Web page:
Libertarians Are to Blame for Donald Trump’s Racialized Rhetoric?
Uhhmm no. I don’t know who Matthey Sheffield is, other than a liar, but this claim is highly misleading. First off Sheffield starts of rather badly with this,
The figure whose ideas unify Pauline libertarians and today’s Trumpists is the late Murray Rothbard, an economist who co-founded the Cato Institute and is widely regarded as the creator of libertarianism.
Nowadays, many libertarians like to portray their ideology as one that somehow transcends the left-right divide, but to Rothbard, this was nonsense. Libertarianism, he argued, was nothing more than a restatement of the beliefs of the “Old Right,” which resolutely opposed the New Deal and any sort of foreign intervention in the early 20th century. Many of its adherents, such as essayist H.L. Mencken, espoused racist viewpoints, as well.
While there is considerable truth in most of this, Murray Rothbard is not the entirety of what could be called, broadly speaking, the libertarian movement.
Murray Rothbard is a one of several prominent economists from the Austrian school of thought. This school of thought started with Carl Menger, one of the three co-discoverers of marginal utility theory (the other two being Leon Walras and William Staney Jevons, some also include John Bates Clark). Menger went on to influence a number of economists including Eugene Bohm-Bawerk, Ludwig von Mises, and Friedrich von Hayek. Rothbard was a student of Mises. Rothbard was also more of an anarchist than a libertarian so his ideas are…well, definitely not common amongst your typical libertarian.
Sheffield also claims that Rothbard co-founded the Cato Institute and by association would like to smear that organization as well. However, what Sheffield does not tell you is that Rothbard left Cato in a rather a huff because…well Rothbard did not play well with others. If you did not like Rothbard’s ideas, well there must be something wrong with you. So Rothbard was essentially forced out of Cato and toddled off the found the Ludwig von Mises Institute with Llewellyn Rockwell.
Sheffield also brings in Rothbard’s views on parenting children in his book Ethics of Liberty. He notes that Rothbard argued for a market in children. Now I have read most of that essay, but here is the thing, while Rothbard argues that parents should have no legal obligation to care for their children, another prominent Austrian economist might very well argue the exact opposite. Hayek argued that there is a distinction between what is law and what is legislation. Law is something that people commonly come to accept as the norm. Murder is against the “law” because people view murder as bad. Hayek argued that the law is arrived at via a process not unlike evolution. On the contrary legislation is usually done to circumvent the law because the law is what people would normally do. That is, legislation uses coercion to stop people from engaging certain types of behavior–e.g. Prohibition. Hayek would very likely argue that taking care of your children is the law and that yes you have an obligation to do so. Like I said, Rothbard’s notions were more than a little out there.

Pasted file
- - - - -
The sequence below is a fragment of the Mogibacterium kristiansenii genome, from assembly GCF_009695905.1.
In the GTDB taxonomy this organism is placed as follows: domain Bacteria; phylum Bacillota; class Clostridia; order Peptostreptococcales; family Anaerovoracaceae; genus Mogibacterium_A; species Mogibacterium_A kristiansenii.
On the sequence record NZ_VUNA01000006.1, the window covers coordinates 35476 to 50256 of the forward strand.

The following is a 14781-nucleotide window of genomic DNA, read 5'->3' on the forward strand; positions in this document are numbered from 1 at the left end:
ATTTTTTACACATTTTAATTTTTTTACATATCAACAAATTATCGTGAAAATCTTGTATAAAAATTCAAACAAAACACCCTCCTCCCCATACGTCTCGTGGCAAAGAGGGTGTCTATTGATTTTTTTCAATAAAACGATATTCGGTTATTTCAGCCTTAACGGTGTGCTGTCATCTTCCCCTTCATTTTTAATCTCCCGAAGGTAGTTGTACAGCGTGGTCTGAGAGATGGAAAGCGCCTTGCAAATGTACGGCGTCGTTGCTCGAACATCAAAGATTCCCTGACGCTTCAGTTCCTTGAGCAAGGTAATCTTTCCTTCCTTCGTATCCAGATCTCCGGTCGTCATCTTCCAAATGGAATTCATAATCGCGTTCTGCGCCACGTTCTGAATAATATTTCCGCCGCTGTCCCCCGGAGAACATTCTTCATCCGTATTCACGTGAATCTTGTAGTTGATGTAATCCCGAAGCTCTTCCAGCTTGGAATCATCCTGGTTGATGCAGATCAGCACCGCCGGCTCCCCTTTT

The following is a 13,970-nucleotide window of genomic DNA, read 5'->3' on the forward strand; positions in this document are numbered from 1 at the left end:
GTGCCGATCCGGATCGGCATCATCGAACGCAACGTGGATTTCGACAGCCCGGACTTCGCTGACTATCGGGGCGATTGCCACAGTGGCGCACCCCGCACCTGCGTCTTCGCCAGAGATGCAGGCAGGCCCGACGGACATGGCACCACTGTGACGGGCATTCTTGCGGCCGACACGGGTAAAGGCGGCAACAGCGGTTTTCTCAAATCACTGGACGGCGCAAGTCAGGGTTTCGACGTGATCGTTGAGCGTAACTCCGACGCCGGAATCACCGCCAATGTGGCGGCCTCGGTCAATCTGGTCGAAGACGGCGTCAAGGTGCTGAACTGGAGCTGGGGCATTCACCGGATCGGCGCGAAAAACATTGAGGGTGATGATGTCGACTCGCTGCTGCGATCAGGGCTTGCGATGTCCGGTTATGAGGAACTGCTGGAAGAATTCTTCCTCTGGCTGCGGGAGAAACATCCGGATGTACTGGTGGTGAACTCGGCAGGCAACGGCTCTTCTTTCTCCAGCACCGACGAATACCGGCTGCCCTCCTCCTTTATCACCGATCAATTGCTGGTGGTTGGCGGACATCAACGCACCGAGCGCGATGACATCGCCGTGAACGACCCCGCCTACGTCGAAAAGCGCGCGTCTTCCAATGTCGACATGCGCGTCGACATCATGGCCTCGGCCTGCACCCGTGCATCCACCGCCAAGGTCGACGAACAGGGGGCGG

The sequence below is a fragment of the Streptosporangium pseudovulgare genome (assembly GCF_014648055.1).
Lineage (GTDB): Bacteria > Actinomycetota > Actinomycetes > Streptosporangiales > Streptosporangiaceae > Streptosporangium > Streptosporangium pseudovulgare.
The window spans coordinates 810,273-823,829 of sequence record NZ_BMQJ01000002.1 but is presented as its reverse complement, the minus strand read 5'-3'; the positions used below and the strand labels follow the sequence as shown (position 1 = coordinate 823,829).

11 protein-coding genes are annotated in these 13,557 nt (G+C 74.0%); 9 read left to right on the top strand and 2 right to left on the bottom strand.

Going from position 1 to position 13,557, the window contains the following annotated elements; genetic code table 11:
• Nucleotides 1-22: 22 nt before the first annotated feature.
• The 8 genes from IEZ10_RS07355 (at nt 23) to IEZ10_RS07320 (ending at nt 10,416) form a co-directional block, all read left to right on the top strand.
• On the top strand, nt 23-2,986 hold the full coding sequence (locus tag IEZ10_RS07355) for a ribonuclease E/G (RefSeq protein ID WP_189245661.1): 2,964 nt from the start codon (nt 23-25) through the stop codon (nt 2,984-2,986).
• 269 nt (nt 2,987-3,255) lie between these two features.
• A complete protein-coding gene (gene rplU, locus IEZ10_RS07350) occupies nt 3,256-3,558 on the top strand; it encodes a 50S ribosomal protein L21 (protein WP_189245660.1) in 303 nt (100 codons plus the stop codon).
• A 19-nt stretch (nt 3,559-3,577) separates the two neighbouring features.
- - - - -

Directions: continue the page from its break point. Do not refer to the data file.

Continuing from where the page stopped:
Strangely, Sheffield talks about how conservatives started to move away from Rothbard towards William F. Buckley, Jr. and….zoinks Ludwig von Mises, Rothbard’s own teacher. It is as if Sheffield is clueless on who some of these people are. And of course there is no mention of people like Hayek, or other’s who could be considered intellectuals that have contributed to the libertarian views such as Ronald Coase, James Buchanan, Gordon Tullock, Elinor and Vincent Ostrom, Armen Alchian, Milton Friedman, George Stigler, and Aaron Director (note that of these people Hayek, Coase, Friedman, Stigler, Buchanan and [Elinor] Ostrom have won the Nobel Prize for economics). One could also make the case for Anthony Downs, Duncan Black (no, not Atrios), Mancur Olson and even Kenneth Arrow (another Nobel winner, and not known for being libertarian, but his work on social choice theory is often part of the discussion).
Yes, Rothbard and Rockwell thought that backing David Duke for the governorship of Louisiana was a good idea. My understanding was that Rothbard saw it as a potential Trojan horse to bring in his ideas of the economy and politics to the rednecks and southern conservatives. But to imply this was a view held by all people who could be considered libertarian is just ridiculous. Similarly with Rothbard’s bizarre support for Joseph McCarthy. And Rothbard also supported the presidential bid by Pat Buchanan in 1992 and then shifted over to Ross Perot once Buchanan dropped out. Very odd choices since most economists oppose the protectionism/nativist views of people like Buchanan and Perot.
To be clear, those who adhere to the views of Rothbard are not really your garden variety libertarian minded person. These people refer to themselves as Rothbardians or Paleconservatives and sometimes Paleolibertarians. They see themselves as being something separate and distinct, and if you do not subscribe to their views well you may find yourself cast out of the tribe. One of the few universities that have a strong Austrian school contingent is George Mason University and I’ll tell you the people who prefer Rothbard do not like the people at George Mason. At George Mason the professors will talk approvingly of the work of Coase, and Public Choice Theory, and Elinor Ostrom and will dare to use tools such as game theory when analyzing a problem (Rothbardians are rather mathphobic). Rothbardians are more of the mind, if it ain’t Rothbard it is nothing. Starting to sound a little bit cultish? Really, the article should have been, “Where Does Donald Trump Get His Racialized Rhetoric? From Rothbard and Rockwell.” But then most people would go, “Who?”